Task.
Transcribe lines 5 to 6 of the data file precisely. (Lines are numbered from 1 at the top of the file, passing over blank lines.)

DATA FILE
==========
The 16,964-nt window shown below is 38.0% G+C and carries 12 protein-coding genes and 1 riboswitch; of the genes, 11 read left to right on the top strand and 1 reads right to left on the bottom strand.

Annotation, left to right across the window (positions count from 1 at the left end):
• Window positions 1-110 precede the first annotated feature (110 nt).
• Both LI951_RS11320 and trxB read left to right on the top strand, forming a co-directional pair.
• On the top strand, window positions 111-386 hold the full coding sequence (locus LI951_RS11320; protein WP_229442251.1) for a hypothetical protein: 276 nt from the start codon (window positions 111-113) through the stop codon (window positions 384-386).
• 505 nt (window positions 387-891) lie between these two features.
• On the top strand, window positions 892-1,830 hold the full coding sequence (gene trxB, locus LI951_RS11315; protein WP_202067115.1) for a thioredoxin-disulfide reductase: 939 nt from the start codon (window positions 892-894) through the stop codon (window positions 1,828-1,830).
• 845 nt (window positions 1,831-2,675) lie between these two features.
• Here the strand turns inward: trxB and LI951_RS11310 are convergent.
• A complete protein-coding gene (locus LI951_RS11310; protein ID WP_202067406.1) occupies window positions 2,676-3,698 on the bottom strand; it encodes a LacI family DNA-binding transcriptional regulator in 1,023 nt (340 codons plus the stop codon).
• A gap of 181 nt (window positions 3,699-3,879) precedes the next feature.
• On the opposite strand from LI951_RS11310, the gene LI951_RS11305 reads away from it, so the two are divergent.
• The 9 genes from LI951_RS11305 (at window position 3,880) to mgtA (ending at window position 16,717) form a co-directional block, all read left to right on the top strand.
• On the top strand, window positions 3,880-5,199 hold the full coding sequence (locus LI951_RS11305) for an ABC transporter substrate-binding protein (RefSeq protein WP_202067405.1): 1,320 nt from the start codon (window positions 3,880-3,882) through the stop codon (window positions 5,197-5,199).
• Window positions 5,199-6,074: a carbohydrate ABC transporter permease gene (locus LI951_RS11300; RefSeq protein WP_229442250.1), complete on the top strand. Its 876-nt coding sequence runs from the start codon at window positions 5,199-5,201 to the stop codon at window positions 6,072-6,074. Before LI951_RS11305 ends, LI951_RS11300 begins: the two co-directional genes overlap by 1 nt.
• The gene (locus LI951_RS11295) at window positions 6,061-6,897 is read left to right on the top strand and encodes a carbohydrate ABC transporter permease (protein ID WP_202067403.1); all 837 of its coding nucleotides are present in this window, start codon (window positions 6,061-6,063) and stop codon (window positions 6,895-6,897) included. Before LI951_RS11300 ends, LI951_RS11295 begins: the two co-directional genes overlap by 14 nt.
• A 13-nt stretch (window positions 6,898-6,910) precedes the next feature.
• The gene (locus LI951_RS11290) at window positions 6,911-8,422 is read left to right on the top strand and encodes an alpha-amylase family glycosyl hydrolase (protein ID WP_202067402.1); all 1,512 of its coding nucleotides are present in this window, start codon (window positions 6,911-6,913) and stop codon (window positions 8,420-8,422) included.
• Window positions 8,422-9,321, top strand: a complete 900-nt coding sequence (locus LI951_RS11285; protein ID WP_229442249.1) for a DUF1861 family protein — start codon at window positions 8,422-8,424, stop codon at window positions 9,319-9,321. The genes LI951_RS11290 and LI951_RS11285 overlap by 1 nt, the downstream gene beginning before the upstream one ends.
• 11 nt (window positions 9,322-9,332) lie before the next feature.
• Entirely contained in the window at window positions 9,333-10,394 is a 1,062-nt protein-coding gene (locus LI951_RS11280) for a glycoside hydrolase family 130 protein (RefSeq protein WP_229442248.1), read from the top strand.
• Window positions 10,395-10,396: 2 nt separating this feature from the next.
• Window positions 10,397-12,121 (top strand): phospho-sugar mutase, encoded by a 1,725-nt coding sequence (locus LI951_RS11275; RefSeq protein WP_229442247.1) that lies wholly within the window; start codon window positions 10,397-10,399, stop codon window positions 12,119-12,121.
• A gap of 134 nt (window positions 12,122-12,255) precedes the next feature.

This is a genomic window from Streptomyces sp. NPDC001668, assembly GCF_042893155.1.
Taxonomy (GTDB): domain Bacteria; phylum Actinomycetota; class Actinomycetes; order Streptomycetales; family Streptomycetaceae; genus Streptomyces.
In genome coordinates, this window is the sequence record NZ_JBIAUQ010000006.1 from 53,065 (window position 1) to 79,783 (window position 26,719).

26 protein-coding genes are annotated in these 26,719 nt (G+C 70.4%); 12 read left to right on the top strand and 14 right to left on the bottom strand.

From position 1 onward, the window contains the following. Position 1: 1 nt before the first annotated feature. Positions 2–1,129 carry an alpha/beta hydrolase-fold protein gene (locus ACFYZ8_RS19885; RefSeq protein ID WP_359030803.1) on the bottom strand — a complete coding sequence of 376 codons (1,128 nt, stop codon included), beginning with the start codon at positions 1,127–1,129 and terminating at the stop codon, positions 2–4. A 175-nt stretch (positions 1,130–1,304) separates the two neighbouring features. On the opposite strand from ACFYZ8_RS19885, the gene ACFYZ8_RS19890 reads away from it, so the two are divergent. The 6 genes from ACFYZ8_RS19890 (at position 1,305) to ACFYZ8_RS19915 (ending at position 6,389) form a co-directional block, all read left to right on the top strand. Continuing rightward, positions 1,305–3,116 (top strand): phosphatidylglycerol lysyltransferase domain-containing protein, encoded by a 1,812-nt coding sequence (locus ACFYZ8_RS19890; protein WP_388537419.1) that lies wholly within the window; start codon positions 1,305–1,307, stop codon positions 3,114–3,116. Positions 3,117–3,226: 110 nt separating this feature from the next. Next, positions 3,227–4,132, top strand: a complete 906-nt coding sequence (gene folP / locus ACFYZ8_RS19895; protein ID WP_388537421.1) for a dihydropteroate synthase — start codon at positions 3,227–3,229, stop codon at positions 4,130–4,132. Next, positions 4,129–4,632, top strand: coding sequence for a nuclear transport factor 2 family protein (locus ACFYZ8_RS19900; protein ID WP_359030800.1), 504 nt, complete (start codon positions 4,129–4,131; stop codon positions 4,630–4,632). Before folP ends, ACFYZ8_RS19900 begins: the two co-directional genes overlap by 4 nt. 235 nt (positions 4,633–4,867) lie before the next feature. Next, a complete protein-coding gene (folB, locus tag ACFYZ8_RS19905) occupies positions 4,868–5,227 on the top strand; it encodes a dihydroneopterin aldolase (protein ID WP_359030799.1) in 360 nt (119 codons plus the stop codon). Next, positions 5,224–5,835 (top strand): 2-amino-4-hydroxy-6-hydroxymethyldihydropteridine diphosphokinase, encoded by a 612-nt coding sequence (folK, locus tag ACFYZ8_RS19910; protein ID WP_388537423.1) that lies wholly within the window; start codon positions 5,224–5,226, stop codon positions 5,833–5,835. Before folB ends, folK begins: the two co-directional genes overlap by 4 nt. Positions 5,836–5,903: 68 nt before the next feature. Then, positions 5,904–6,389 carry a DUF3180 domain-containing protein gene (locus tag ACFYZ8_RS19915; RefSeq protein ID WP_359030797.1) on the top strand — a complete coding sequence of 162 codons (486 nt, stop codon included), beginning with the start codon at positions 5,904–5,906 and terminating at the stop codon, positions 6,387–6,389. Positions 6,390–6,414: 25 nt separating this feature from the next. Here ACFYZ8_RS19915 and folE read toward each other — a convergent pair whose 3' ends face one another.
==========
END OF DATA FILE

• On the top strand, window positions 111-386 hold the full coding sequence (locus LI951_RS11320; protein WP_229442251.1) for a hypothetical protein: 276 nt from the start codon (window positions 111-113) through the stop codon (window positions 384-386).
• 505 nt (window positions 387-891) lie between these two features.